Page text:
4. Israel's Nuclear Weapons Program
Israel is believed to possess the largest and most sophisticated arsenal outside of the five declared nuclear powers. Israel has never admitted possessing nuclear weapons, but abundant information is available showing that the capability exists.
A short essay on the history of Israel's nuclear weapons program
April 1997 revelations about Israeli-South African nuclear collaboration
The center of Israel's weapons program is the Negev Nuclear Research Center near the desert town of Dimona (the center is usually identified simply as "Dimona"). A nuclear reactor and plutonium production facility was built by France at this facility in the late 1950s and early 60s. All of the production and fabrication of special nuclear materials (plutonium, lithium-6 deuteride, and enriched and unenriched uranium) occurs at Dimona although the design and assembly of nuclear weapons occurs elsewhere.
So based on these four articles, it can be safely assumed that Israel is a non-recognized nuclear power.
I was incorrect in stating that these were United States nuclear weapons. It appears that Israel has its own nuclear weapons program in place.
The reason why Israel has political ambiguity in not confirming their nuclear weapons is that it would lead to an escalation of nuclear weapons in the Middle East.
If there was a nuclear war between Israel and another Middle East country it would lead to the destruction of the entire Middle East area and its oil producing capabilities.
Therefore in recognition of the past Holocaust atrocities against the Jewish people during World War II Israel has been allowed to develop its nuclear program and develop nuclear weapons in order to protect itself from future transgressions.
The nuclear weapons program was allowed as long as Israel kept silent about its nuclear strike capabilities. This it has done to date and will do so in the foreseeable future.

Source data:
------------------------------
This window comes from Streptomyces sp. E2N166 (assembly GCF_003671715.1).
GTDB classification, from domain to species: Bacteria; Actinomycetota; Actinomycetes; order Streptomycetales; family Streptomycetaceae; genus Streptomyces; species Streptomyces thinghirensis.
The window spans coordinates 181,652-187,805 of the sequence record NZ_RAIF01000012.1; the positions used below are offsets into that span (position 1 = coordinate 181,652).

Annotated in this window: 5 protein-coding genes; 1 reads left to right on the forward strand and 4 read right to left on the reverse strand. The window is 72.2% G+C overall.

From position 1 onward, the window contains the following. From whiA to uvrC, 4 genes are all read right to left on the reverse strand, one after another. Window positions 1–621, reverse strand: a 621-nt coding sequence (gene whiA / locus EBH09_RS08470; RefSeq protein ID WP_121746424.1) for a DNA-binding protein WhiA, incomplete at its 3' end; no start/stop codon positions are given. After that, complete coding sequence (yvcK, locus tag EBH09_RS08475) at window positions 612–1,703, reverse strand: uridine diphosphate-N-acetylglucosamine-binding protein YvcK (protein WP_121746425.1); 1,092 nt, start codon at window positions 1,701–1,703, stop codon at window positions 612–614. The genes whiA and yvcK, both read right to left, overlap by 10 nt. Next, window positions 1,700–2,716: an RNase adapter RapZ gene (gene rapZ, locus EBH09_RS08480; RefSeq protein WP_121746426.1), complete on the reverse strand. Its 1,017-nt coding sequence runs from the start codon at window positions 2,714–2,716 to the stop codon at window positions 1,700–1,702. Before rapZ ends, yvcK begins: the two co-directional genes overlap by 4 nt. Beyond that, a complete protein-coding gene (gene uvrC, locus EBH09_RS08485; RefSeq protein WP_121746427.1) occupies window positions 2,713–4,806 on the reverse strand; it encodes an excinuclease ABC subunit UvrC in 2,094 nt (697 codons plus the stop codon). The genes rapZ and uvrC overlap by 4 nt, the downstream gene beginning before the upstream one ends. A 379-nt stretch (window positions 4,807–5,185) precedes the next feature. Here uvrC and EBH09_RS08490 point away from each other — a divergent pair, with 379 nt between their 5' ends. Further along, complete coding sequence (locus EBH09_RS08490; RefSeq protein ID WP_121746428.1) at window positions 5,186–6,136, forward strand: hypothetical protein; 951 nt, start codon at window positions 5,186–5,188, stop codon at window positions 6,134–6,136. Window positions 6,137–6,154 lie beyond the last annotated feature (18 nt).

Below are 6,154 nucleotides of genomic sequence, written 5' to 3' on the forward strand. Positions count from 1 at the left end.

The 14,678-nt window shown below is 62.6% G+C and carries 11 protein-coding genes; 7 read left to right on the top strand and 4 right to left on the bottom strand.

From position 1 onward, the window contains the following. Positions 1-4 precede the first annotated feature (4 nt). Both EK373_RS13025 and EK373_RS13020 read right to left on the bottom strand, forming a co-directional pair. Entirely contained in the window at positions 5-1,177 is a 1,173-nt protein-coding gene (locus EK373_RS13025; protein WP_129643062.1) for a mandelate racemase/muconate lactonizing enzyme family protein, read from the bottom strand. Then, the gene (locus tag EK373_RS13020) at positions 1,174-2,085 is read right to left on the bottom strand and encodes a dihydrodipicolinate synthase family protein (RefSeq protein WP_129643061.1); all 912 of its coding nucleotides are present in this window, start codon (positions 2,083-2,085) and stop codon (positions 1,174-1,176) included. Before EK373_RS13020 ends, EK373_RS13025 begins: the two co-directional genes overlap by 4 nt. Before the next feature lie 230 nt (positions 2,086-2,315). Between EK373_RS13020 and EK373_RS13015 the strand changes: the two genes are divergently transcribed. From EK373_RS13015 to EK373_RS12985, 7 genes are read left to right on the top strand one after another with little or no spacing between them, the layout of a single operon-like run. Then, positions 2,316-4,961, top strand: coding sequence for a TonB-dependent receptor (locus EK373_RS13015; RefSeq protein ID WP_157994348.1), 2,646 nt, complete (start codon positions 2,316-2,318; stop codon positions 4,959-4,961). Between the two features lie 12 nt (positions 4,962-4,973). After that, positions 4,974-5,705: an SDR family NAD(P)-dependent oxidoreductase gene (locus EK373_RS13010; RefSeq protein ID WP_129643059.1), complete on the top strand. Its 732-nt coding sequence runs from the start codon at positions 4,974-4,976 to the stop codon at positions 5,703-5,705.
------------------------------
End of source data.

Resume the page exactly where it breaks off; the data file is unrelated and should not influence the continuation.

Iran will not be allowed to have nuclear weapons or a nuclear arsenal based on the above information. In this particular case, a balance of power will not be allowed in the Middle East due to the extreme danger of a nuclear war destroying the oil facilities in the Middle East.
This is what I have gotten by reading between the lines in the above 4 articles.
Israel does have nuclear strike capabilities. It has about 400 nuclear warheads in its arsenal. It will never confirm nor deny the existence of these warheads based on international agreements. Israel has its own active nuclear program.
- sohelsaheenWhat about Pakistan?14:01, 18/10/2010Pakistan has N-weapons too. Mr. Arno, your above arguments cannot get any space in any logic forum. As you are saying to maintain the balance of power in fvaour of Israel and USA so Iran will not be allowed to have A- bomb. But this can be dramatically changed once the Islamist take controll of Pakistan which is not so far from now. Again China has better N-weapons and capabilities . So your classification of Israel as the 3rd largest or best N-strike capabilities is totally wrong. I heard during the fall of Soviet Union in the early 90's Iran has captured 14 N-warheads from Ukrine which Ukrine has recognized recetly officially and we heard this is the real Irain strenth as it can even strike the mainland of USA. So the fact is there is no way USA can maintain its monopoly business in the middle east and the sooner USA will leave ME the better for the entire human being. It is clear Iran by hook or cook can strike Israel reversely with A-bomb once it is attacked by Israel or its allies.
In light of the present situation in the Middle East, Russia and Israel find themselves facing common challenges. Under these newly emerging situations, Russia sees its partnership with Israel as a potential asset in resolving acute regional issues. From a Russian perspective, the compatibility of Israeli and Russian interests could contribute to such a partnership.